Depiction of a fight at Fort Magruder

General Magruder, of the fort, had requested for both reinforcements and a blockade of the James River with sunken ships. The second request did not happen, but Magruder and the Confederates did gain some reinforcements, as did the Federal troops under McClellan. Over the course of one month, the numbers of the Confederate and Union troops would increase to roughly 54,000 and 112,000 men, respectively. A series of small skirmishes would take place over the entirety of the Hampton Roads and Yorktown areas (Dubbs, 69-87). It was more or less a Union victory.

Middle Plantation was also an important place, though not for the same reasons. With the burning down of Jamestown when Nathaniel Bacon and his followers left, Virginia’s General Assembly met several times at the Middle Plantation. Of the members, one was James Bray whom served as a councilor that died in 1692. Two other major things that came about in Middle Plantation include the Bruton Parish Church, as well as the College of William and Mary (Morgan, 24).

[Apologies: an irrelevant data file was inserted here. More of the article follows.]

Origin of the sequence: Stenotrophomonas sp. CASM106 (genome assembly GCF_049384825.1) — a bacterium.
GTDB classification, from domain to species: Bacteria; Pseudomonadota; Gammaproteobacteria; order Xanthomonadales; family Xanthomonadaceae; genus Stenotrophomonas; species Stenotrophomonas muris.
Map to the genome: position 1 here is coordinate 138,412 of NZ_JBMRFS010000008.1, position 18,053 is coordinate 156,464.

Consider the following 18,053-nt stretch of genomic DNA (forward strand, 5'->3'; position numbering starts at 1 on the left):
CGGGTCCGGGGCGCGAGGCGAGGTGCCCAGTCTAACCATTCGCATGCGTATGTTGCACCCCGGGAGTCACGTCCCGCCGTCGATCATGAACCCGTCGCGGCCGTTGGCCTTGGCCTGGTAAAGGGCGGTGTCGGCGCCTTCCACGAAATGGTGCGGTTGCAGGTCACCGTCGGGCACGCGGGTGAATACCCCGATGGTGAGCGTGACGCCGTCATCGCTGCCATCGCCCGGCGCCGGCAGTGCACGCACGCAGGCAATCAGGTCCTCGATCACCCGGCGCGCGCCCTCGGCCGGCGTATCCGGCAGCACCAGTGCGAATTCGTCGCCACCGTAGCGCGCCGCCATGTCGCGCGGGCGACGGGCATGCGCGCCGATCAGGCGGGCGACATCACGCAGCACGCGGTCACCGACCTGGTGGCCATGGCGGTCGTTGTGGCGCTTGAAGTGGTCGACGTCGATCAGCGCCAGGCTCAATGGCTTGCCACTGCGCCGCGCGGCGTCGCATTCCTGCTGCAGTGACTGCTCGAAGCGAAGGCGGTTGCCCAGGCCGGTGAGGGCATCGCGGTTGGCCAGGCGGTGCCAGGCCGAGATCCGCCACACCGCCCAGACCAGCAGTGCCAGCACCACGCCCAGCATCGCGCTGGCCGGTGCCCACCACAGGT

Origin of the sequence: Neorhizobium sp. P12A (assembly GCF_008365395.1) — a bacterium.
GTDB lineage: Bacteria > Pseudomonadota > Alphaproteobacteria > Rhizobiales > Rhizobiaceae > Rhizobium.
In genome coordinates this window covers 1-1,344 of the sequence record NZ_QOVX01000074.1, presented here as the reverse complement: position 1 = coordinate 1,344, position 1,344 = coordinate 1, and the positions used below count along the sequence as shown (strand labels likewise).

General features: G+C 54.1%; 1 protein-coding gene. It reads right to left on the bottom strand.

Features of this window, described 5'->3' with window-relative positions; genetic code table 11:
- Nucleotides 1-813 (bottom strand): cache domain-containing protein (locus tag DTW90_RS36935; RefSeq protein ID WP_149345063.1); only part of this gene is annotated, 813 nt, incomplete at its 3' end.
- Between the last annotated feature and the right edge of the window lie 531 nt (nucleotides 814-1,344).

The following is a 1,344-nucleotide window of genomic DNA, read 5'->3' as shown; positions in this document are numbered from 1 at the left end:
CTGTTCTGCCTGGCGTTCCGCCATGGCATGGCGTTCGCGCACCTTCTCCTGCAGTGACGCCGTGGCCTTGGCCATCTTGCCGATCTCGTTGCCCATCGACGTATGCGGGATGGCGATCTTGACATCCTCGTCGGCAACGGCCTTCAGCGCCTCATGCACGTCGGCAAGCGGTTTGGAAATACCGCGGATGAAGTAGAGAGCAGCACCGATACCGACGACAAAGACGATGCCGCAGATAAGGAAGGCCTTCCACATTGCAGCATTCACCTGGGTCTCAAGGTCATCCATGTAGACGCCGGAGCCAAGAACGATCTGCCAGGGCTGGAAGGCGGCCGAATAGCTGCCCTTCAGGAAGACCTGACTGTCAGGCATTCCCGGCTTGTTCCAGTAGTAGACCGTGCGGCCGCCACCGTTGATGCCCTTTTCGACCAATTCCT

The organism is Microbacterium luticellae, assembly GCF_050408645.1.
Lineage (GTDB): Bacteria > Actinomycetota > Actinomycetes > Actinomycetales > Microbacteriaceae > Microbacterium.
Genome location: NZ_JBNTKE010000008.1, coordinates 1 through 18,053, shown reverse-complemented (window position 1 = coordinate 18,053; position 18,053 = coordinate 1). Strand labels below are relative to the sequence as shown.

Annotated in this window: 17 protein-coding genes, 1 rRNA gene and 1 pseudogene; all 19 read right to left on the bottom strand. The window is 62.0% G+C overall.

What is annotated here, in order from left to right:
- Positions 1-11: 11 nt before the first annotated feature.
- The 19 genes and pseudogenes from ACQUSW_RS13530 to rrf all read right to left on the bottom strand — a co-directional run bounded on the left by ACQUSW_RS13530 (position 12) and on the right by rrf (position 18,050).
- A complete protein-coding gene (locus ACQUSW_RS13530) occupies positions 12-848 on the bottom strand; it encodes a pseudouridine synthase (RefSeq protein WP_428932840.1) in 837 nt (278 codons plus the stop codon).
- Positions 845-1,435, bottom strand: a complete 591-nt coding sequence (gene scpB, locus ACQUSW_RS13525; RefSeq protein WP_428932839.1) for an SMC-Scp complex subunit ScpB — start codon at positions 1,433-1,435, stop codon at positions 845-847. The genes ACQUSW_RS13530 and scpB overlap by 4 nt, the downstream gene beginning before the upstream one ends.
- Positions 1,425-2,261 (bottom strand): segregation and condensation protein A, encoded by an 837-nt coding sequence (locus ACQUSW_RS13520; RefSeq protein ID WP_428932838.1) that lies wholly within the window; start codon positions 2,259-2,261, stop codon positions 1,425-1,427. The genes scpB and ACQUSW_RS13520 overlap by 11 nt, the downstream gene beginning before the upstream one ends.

Further Reading

Dubbs, Carol K. Defend This Old Town: Williamsburg During the Civil War. Baton Rouge: Louisiana State Press, 2002.

Konstam, Angus. Fair Oaks 1862. McClellan’s Peninsula Campaign. Oxford: Osprey Publishing, 2003.

Morgan, Timothy E. Williamsburg: A City That History Made. Charleston: Arcadia Publishing, 2004.

Photo Credits

“Depiction of a fight at Fort Magruder,” CWDG Online, http://cwdgonline.org (accessed May 2, 2012).

“Field school students excavating near a brick chimney foundation at the Quarterpath Road site,” The African Diaspora Archaeology Network, www.diaspora.uiuc.edu (accessed May 2, 2012).

Historical Marker “Quarterpath Road W-42,” courtesy of Lindsey Smith, 2012.

 

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Department of Historic Resources

Eastern State Hospital W-40-b

Thursday, March 22nd, 2012

Inscription: